When travelling or living abroad, you will need to send money between countries, often back to the UK. Whatever your reasons for moving money back to the UK – such as selling overseas property, moving back from another overseas destination, or making regular salary payments – it’s important to consider the financial implications. One of the biggest considerations, of which many people are not aware, is the effect of fluctuating exchange rates on the money you will be transferring or ‘repatriating’ to the UK – no matter what source this money comes from.
Events at the beginning of this year highlighted just how quickly exchange rates can move
Ever-fluctuating exchange rates
Events at the beginning of this year highlighted just how quickly exchange rates can move. A positive start to the day on the second of January saw sterling rise to its highest level against the euro in over six years. However, a slowdown in UK manufacturing growth below the forecast level saw sterling lose value across the board, dropping to a 16-month low against the US dollar and losing over a cent against the euro.
Exchange rates change continuously in this way, because they are affected by a number of different factors – the political stability and the performance of global economies, as well as speculation about future geo-political events. These factors are always in a state of flux, meaning the exchange rates are fluctuating by the minute. In real terms, this means that the amount of sterling receive when transferred from euros one day can be of higher or lower value just between the morning and the afternoon of the same day! Over the course of the next day, week, or even months, these changes can be even more dramatic.
Exchange rate volatility is not always a bad thing…
However, this exchange rates volatility doesn’t always mean you lose out. Take Mr and Mrs Peters, for example. They bought their home in the Languedoc in France in 2004, for €400,000, before deciding to move back to the UK in 2014 to be closer to their family. In the preceding decade, they had renovated their French property considerably, meaning they decided to put their property on the market at €500,000, considering offers in the region of €450,000.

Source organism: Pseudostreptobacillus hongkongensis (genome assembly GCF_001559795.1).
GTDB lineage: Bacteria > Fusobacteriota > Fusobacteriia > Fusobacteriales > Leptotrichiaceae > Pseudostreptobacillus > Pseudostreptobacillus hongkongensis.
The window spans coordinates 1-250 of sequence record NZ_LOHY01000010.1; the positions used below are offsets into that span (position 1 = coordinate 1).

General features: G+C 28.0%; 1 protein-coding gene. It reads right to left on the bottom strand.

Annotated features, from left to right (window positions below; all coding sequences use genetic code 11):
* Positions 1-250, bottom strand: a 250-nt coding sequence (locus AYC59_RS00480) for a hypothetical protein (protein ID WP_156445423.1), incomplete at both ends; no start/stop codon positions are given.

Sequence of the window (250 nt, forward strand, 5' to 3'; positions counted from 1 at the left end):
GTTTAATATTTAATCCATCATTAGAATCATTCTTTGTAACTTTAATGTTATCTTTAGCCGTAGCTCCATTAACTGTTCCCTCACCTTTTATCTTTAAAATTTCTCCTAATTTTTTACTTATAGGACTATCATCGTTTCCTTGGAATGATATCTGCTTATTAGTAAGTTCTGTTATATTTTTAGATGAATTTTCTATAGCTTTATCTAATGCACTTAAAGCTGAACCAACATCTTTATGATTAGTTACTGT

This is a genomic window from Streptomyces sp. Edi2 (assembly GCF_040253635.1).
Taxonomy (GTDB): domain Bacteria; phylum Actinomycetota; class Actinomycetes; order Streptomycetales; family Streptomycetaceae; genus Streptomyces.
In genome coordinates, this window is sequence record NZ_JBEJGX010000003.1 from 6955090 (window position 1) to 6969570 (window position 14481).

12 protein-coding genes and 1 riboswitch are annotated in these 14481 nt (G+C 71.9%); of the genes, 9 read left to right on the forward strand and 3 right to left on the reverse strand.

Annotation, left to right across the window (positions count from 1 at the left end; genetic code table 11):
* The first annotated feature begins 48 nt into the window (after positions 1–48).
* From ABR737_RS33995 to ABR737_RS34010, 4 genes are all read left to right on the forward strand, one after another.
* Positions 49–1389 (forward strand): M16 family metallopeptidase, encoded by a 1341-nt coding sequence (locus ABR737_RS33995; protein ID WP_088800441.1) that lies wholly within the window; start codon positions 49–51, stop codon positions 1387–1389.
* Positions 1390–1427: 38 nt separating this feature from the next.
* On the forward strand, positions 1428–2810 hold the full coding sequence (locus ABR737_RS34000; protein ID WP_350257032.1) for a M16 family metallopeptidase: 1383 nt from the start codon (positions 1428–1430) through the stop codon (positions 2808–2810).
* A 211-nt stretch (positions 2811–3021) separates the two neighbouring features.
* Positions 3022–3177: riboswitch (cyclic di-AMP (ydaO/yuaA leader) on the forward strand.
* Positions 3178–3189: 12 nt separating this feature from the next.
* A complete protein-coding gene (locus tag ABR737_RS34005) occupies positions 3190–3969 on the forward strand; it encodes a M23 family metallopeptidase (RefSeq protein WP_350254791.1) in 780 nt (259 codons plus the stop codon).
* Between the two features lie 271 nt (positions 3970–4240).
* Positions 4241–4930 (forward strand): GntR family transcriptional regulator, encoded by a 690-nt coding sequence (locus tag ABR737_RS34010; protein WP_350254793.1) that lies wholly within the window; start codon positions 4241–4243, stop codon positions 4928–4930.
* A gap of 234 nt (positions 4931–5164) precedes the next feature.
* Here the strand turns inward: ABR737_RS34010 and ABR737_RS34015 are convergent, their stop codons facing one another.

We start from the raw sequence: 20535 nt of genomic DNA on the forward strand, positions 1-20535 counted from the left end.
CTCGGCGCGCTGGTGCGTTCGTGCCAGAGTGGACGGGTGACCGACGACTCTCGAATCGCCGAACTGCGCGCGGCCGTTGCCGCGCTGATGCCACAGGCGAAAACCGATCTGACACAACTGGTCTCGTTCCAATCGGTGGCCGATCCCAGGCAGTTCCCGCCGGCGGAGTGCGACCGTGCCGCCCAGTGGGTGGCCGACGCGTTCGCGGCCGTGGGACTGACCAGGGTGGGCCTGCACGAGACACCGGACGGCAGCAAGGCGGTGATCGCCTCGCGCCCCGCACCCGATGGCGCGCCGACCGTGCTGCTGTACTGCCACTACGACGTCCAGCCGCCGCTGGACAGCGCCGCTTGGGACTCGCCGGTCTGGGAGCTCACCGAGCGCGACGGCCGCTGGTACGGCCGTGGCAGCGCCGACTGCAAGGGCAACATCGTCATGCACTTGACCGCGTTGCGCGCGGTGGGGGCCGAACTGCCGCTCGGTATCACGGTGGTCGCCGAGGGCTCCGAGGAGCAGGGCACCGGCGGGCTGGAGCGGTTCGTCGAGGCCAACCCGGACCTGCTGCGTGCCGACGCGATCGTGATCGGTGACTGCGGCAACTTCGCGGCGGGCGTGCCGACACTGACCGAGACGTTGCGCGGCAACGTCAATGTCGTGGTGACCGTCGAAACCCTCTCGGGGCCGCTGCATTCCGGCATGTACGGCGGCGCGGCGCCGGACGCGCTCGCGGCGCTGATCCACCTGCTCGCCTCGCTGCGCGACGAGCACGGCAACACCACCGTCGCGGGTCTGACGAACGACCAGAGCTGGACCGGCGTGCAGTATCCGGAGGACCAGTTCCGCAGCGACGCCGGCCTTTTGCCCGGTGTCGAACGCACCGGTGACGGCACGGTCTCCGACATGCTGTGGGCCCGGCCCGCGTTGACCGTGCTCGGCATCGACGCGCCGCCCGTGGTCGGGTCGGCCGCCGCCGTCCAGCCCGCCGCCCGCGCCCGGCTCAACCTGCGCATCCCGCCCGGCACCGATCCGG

At the very beginning of this process, the couple contacted FranceBuyingGuide.com, part of the Overseas Guides Company, for information and guidance on selling their property in France and moving back to the UK. They needed to move back to the UK to be closer to their family, after health issues forced the move. Once they had the relevant legal and financial information they needed, they spoke to a currency specialist recommended to them at SmartCurrencyExchange.com, who assessed the current euro-sterling exchange rate, which at this time was 1.19.
A healthy profit – despite the drama
They decided to use a currency product called a Forward Contract to set the rate at this level, meaning that once they had received an offer they could complete on the sale with price certainty. This enabled them to accept an offer lower than they had originally planned, at €400,000 (the same as they’d paid ten years before), and with the favourable exchange rate, they were still able to make a profit of £26,786.
It pays to understand the full implications of moving money from any destination to the UK, whether as regular payments or a lump sum following the sale of a property. As always, speak to an expert to find out the facts.
Words by OverseasGuidesCompany.com, publishers of buying guides in over 15 countries, 0207 898 0549.